by Harry B. Paschall (1940)
Gather close, mates; I have a sad story to unfold.
Once upon a time, before the last-war-but-one, I was a young squirt full of ambition and onions, with definite and decided ideas about exercise. I figured that if one hour of training every other day was good, then eight hours per diem ought to do better. So I bought a bar-bell and started in to out-do the Labors of Hercules.
This was back in 1914, and by bar-bell was the first one ever seen in our town. The physical director at the Y shook his head dolefully when I confided naively that I was setting out to become a second Sandow. As I look back now, I can't blame him much, because exercise had practically ruined him. At the ripe old age of 32, he was bald, wrinkled, and over-ripe for a couple of delicate gland transplantations. Being the sole director of all the Y gym classes, he had to wave his arms and legs around in calisthenic drills from 10:00 A.M. to 9:00 P.M. I should have taken warning from him and his sad example and thus learned at any early age that exercise does not pay.
At half-past 16 I unlimbered my barbell; tacked the exercise chart up on my bedroom wall and began what was probably the goldurndest body-building schedule anyone has put in practice since the world began. Every evening at exactly 9:00 P.M. was my sacred exercise hour. However, I did maintain some slight semblance of reason, because I only did the bar-bell exercises every other day. On alternate days I did pushups, chins, and other fairly strenuous free-hand exercises.
Now, so far this doesn't sound like a tremendous schedule, but wait, my friend. Pause and listen to my extracurricular labors: Every afternoon at 3:00 o'clock I tore out of the high-school building, ran one mile and a quarter to my home, switched into my football suit and ran back one mile and a quarter to the school practice field, where I proceeded to do scrimmage for two solid hours; then I blithely ran home again, took a quick bath, anointed my bruises, ate a bite of supper and then, much refreshed, walked a mile to the YMCA where I put in a couple of very pleasant hours working on the gym apparatus and playing basketball. I stopped in at the Greek's for a delicious hamburger on my way home; then leaped upstairs three at a time to tear into my bar-bell exercises.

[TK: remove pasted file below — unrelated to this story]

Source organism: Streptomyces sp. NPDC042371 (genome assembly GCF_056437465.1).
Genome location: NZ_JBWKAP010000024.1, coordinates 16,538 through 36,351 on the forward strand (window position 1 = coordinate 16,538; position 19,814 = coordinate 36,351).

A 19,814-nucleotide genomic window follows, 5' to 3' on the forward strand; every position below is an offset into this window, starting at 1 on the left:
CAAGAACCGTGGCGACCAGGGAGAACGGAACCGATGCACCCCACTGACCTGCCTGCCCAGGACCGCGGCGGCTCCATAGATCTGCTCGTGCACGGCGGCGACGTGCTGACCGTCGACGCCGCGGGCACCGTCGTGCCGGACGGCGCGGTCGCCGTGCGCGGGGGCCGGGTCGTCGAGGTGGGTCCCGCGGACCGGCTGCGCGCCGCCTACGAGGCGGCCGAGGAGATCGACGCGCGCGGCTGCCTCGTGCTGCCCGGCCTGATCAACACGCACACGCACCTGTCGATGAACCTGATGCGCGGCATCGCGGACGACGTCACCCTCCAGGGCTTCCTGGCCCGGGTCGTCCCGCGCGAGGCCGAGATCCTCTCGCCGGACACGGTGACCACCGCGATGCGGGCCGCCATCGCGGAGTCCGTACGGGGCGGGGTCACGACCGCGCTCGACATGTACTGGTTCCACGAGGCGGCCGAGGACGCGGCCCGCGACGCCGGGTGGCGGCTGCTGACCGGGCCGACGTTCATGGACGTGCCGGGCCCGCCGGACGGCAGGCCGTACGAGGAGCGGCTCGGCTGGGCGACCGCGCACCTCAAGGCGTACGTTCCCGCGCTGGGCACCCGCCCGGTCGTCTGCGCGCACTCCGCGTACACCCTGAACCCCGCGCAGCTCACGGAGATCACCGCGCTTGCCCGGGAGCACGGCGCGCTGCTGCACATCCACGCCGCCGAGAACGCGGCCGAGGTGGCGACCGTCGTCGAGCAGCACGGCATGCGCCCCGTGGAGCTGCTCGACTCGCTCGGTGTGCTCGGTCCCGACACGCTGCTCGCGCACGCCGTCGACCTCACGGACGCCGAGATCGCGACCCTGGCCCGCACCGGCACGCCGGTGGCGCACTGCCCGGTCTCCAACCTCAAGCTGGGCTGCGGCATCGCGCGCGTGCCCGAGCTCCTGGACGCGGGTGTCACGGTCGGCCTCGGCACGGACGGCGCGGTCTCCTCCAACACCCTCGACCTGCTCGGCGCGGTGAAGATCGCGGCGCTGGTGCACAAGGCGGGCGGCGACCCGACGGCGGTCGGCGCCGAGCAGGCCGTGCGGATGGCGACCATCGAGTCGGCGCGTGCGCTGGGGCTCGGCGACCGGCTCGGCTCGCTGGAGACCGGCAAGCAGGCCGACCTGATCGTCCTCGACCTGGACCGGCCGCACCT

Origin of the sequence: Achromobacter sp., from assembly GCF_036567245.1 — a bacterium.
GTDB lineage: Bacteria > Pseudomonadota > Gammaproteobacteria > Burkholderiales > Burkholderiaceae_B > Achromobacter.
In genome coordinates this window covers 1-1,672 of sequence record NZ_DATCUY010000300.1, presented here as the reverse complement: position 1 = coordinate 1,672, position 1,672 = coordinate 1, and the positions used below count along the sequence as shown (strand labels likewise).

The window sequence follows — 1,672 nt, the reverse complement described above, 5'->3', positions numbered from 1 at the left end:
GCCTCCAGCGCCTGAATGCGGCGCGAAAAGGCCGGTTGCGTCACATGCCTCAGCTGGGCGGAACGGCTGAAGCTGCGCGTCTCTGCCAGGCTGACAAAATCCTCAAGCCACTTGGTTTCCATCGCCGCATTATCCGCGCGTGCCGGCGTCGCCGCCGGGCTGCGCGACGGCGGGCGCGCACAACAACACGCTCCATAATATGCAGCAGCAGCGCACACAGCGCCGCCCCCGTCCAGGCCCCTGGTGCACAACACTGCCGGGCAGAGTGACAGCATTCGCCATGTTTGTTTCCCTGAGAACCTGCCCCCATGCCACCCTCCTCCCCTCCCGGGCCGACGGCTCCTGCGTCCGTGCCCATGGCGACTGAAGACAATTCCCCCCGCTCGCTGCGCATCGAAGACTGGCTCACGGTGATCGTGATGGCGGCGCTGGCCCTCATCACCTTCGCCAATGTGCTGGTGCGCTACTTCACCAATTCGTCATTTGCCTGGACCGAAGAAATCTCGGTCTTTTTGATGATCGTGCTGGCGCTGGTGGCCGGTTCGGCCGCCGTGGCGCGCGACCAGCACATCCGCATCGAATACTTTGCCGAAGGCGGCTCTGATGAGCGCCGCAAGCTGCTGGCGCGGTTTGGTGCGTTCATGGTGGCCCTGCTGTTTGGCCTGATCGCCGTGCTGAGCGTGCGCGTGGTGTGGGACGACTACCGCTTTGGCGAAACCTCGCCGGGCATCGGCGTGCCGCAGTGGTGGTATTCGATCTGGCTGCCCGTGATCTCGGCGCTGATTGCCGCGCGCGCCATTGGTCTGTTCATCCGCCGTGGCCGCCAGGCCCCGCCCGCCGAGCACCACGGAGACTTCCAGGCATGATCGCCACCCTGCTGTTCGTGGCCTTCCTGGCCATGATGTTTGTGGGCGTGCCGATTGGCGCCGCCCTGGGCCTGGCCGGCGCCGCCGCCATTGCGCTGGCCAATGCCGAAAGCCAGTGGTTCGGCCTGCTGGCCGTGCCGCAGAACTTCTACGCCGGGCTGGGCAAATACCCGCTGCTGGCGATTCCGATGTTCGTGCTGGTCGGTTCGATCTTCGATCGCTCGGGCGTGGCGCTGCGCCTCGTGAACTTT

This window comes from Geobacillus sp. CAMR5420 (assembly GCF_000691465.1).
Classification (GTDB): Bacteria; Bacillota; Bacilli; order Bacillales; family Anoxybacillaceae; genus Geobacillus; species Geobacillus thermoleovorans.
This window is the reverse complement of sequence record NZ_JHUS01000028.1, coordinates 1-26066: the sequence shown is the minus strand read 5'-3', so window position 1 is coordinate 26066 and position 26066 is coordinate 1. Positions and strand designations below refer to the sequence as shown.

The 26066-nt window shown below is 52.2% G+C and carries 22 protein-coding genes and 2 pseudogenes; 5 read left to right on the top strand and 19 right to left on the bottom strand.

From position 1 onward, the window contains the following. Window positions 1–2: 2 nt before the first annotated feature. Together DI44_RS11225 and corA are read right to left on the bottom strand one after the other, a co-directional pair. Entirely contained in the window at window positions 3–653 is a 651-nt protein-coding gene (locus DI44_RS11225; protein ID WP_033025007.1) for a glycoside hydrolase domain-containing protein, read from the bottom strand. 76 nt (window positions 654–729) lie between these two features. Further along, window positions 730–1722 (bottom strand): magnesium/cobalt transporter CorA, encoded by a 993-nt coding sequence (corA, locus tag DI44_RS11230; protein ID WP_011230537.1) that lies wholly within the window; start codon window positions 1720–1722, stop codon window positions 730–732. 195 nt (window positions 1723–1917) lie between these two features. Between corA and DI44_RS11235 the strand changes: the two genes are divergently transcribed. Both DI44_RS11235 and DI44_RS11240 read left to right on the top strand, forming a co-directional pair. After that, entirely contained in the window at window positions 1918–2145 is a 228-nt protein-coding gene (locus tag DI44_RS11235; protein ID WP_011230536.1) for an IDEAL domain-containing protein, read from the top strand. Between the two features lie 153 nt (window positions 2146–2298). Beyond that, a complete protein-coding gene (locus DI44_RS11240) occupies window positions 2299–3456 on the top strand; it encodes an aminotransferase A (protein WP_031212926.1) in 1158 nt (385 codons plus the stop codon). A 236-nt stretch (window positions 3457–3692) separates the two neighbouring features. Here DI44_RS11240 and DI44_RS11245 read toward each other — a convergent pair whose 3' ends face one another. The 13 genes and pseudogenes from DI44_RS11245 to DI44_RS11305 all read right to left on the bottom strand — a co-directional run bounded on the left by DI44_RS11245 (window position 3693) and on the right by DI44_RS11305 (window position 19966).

Quite a schedule, hey? And, mind you, this went on for a whole year! When the football season was over, basketball took its place; when basketball was waning, I repeated on baseball, although here I had to also squeeze in a little cross-country running and track!
Some years later an article about me appeared in an old Strength magazine. They were kind enough to say that I had a most peculiar quality of endurance, after witnessing a couple of all-night performances I put on at Sig Klein's Gymnasium. Migawd! I HAD to have endurance or I would have never lasted a week on that schedule.
But let us get back to our knitting. What do you suppose bar-bell exercises did for me, combined with all this extra exertion? You may be surprised, but during this first year I gained 25 pounds, and my strength went from a 50 pound one-arm press in he beginning to a 165 one-arm press at the end of the year! The bar-bells were all that saved me. If I hadn't used them I could never have kept off the flat of my back. I sometimes look back upon those halcyon days and wonder what in the heck would have become of me if I had had sense enough to exercise intelligently. Certainly I should have become Bosco's rival. I really and truly believe that if I had practiced "growing" exercises, instead of practically stunting my growth with overexertion, I would have become a heavyweight by the time I was 18.
So, do you blame me, pal, when I argue that the way to get strong is NOT to exercise? When I see high school lads rearing and tearing all over the landscape today, trying to make themselves into four-letter men, I feel like kicking them swiftly in the seat of the pants and telling them to cut out the non-essentials and go home and do squats three times a week. If they would just heed this advice we would soon have a nation of infant Hercules. Perhaps this explains the phenomenon of young Louis Abele, who is now hoisting such dizzy poundages in national heavyweight lifting competition. Certainly he would never weigh much over 150 pounds, today, if he had let Nature take its course.